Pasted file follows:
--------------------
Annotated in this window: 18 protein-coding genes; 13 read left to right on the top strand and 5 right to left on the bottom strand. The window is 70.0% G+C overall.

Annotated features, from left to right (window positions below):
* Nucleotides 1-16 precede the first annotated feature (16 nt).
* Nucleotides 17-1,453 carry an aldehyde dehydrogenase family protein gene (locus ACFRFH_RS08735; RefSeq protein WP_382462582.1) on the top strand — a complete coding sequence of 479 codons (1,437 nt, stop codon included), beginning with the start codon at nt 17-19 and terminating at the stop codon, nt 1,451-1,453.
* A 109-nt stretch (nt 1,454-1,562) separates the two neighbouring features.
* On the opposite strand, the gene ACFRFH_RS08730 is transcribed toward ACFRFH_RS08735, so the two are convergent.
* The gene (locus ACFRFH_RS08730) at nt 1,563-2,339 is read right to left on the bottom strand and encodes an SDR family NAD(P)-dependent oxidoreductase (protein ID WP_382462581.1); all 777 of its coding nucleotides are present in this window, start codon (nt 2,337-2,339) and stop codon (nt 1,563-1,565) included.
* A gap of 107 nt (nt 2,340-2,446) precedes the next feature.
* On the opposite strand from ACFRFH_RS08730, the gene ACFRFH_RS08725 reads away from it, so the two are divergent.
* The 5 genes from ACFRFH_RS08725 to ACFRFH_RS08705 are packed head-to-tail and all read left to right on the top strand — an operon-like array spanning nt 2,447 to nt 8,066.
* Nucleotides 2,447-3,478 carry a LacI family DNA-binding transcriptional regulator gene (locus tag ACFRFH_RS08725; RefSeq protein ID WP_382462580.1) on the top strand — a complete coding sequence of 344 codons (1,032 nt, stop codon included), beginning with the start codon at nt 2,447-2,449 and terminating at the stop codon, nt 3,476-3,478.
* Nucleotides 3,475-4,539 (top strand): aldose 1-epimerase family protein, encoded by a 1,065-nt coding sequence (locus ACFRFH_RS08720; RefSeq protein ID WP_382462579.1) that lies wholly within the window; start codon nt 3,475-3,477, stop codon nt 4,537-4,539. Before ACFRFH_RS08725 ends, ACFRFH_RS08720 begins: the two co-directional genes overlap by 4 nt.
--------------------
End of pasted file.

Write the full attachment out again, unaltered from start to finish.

Annotated in this window: 18 protein-coding genes; 13 read left to right on the top strand and 5 right to left on the bottom strand. The window is 70.0% G+C overall.

Annotated features, from left to right (window positions below):
* Nucleotides 1-16 precede the first annotated feature (16 nt).
* Nucleotides 17-1,453 carry an aldehyde dehydrogenase family protein gene (locus ACFRFH_RS08735; RefSeq protein WP_382462582.1) on the top strand — a complete coding sequence of 479 codons (1,437 nt, stop codon included), beginning with the start codon at nt 17-19 and terminating at the stop codon, nt 1,451-1,453.
* A 109-nt stretch (nt 1,454-1,562) separates the two neighbouring features.
* On the opposite strand, the gene ACFRFH_RS08730 is transcribed toward ACFRFH_RS08735, so the two are convergent.
* The gene (locus ACFRFH_RS08730) at nt 1,563-2,339 is read right to left on the bottom strand and encodes an SDR family NAD(P)-dependent oxidoreductase (protein ID WP_382462581.1); all 777 of its coding nucleotides are present in this window, start codon (nt 2,337-2,339) and stop codon (nt 1,563-1,565) included.
* A gap of 107 nt (nt 2,340-2,446) precedes the next feature.
* On the opposite strand from ACFRFH_RS08730, the gene ACFRFH_RS08725 reads away from it, so the two are divergent.
* The 5 genes from ACFRFH_RS08725 to ACFRFH_RS08705 are packed head-to-tail and all read left to right on the top strand — an operon-like array spanning nt 2,447 to nt 8,066.
* Nucleotides 2,447-3,478 carry a LacI family DNA-binding transcriptional regulator gene (locus tag ACFRFH_RS08725; RefSeq protein ID WP_382462580.1) on the top strand — a complete coding sequence of 344 codons (1,032 nt, stop codon included), beginning with the start codon at nt 2,447-2,449 and terminating at the stop codon, nt 3,476-3,478.
* Nucleotides 3,475-4,539 (top strand): aldose 1-epimerase family protein, encoded by a 1,065-nt coding sequence (locus ACFRFH_RS08720; RefSeq protein ID WP_382462579.1) that lies wholly within the window; start codon nt 3,475-3,477, stop codon nt 4,537-4,539. Before ACFRFH_RS08725 ends, ACFRFH_RS08720 begins: the two co-directional genes overlap by 4 nt.